September 11, 2011
Political Lessons Learned by an American Woman in Captivity
My second year of teaching at the American School of Kuwait, I toured Iran while colleagues spent Christmas vacation in Ethiopia. The cheapest route for their group was through Yemen; therefore, upon leaving Ethiopia for Kuwait, my friend Cheryl and her colleagues landed in the Islamic state of Sana, North Yemen.
“As we approached the ancient city wall,” Cheryl explains, “there was a huge crowd of two hundred people around the main entrance gate. They all seemed to be looking up at something that was on the wall. As we approached, our eyes followed where some were pointing, and there we saw four severed heads of black men on a ledge. I asked, ‘Shim hatha?’ (‘What is it?’ in Arabic). With sign language and Arabic, members of the crowd said that these men were terrorists from Egypt.”
With that, the travelers altered their itinerary and chose instead to fly back to Kuwait through Aden in South Yemen. Under communist control at the time, its citizenry didn’t officially celebrate Ramadan (Muslim month of fasting); therefore, this month especially, Aden promised the most expeditious (and comparatively safest) route back “home.”
Detained without Due Process
Relieved to have left North Yemen, Cheryl and her roomies were settling into their hotel room when, at four o’clock in the afternoon, three men entered, demanding their cameras.
From the way they were dressed, Cheryl continues, “these men could have been common thieves from the street and so, of course, we refused to give them our cameras and asked for an explanation. It was only then that the hotel manager (in street clothes) stated that the other two men were police officers. … They took our film and various papers from the room, [also] all our passports which meant that none of us could leave the country.”
The teachers learned that Ed already had been apprehended (more about Ed in Part 4). While another teacher and her son were allowed to return to Kuwait, Cheryl was not.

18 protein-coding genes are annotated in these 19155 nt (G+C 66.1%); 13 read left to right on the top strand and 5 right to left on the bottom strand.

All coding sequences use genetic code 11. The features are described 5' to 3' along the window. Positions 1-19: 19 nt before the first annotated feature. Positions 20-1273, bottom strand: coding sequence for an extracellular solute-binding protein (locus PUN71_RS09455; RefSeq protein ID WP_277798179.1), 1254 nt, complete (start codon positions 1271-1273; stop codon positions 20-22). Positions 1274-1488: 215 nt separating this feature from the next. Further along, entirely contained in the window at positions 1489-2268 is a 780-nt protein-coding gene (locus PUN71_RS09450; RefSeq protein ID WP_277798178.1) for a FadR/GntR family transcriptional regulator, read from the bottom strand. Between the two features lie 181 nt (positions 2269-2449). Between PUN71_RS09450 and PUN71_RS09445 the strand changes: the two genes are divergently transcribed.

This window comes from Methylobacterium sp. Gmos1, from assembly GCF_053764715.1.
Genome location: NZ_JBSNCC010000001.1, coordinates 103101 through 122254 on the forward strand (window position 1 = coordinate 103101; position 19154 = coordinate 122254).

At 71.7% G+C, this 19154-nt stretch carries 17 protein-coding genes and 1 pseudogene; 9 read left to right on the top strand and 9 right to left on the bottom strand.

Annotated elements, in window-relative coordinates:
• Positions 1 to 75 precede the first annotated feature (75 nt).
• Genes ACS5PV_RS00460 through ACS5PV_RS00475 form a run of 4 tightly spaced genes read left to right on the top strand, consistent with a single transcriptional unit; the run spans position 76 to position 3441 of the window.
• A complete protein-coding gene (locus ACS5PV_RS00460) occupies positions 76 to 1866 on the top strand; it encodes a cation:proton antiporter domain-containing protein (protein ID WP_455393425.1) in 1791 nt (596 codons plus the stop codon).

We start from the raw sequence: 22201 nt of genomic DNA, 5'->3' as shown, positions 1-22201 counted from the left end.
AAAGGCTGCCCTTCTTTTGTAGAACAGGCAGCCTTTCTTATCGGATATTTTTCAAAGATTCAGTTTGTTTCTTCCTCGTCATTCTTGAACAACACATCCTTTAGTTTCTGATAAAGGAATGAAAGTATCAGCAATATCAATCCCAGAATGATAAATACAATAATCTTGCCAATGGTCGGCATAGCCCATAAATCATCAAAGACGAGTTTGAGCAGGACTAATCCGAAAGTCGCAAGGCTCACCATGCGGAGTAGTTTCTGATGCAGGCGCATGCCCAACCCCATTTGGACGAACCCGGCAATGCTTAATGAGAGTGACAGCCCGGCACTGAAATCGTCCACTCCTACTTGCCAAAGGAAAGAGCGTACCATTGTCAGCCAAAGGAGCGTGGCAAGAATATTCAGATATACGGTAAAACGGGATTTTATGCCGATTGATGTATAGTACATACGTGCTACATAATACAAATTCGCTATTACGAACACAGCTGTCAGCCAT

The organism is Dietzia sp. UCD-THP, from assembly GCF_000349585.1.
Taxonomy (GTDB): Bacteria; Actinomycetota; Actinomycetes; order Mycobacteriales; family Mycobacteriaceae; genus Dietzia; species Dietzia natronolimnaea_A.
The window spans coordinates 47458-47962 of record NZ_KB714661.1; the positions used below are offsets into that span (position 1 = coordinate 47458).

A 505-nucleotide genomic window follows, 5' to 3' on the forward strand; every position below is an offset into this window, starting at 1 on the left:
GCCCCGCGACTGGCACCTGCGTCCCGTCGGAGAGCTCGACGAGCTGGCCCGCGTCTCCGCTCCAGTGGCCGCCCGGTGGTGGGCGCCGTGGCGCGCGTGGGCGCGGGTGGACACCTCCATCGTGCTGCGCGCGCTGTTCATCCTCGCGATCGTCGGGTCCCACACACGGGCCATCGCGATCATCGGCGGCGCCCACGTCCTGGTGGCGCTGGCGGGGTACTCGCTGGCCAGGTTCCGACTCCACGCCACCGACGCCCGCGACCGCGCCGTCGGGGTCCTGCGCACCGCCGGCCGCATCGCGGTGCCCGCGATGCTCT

After a long interval of culturally driven cat-and-mouse antics, policemen took Cheryl out into the night to a rusty, light blue Volkswagen Beetle. With no apparent itinerary, they drove around town, up mountain slopes, and out to farms.
At Cheryl’s insistence, a female airport security officer came along; but Fahtma was dropped off before the men took Cheryl down a foreboding alley where, in her words, “One got out and bought some cans of beer in a bar. They drank the beer, laughed, and drove.”
It became increasingly clear that the detour to South Yemen wasn’t such a good idea after all.
Threatened with Torture
Not until after midnight did the men stop and exit the car on a dark, remote street of undisclosed location. Cheryl’s captors directed her down a dark linoleum hallway and up to one of the flats in a dingy, dilapidated building that resembled no legitimate law enforcement agency.
At first opportunity, Cheryl charged the window, swung it open while reaching through the bars, and yelled for help. In response, a truck stopped in the middle of an intersection; and six workers jumped out. Cheryl could hear their bare feet slapping the pavement as they ran around the side of the building, into the alley, and up the steps. She heard them break down the main door and sprint down the linoleum hall to batter the door where Cheryl was.
Help was on the way, but by now, Sa’eed had distanced his detainee from the window. In the process, cultural limits prevented him from touching the skin on her arm—but not from threatening her with a gun. Once face-to-face with the armed guard, Cheryl’s would-be rescuers scattered into the night as quickly as they had appeared.
Furious with Cheryl, Sa’eed grabbed her hair and threatened that, if she did that again, he’d burn her private parts with a cigarette. Mind you, this is the same man whose sense of protocol prevented him from touching even her bare arm just minutes earlier.
Interrogated without Legal Representation
The next couple hours, Cheryl’s captors pounded her with questions until, finally, she was allowed to sleep in her chair. Cheryl describes the setting: “I was with three cops in an old office building with cracked cement walls and a bare cement floor. … The curtains were drawn, and I was not allowed to look out or even go near the windows.”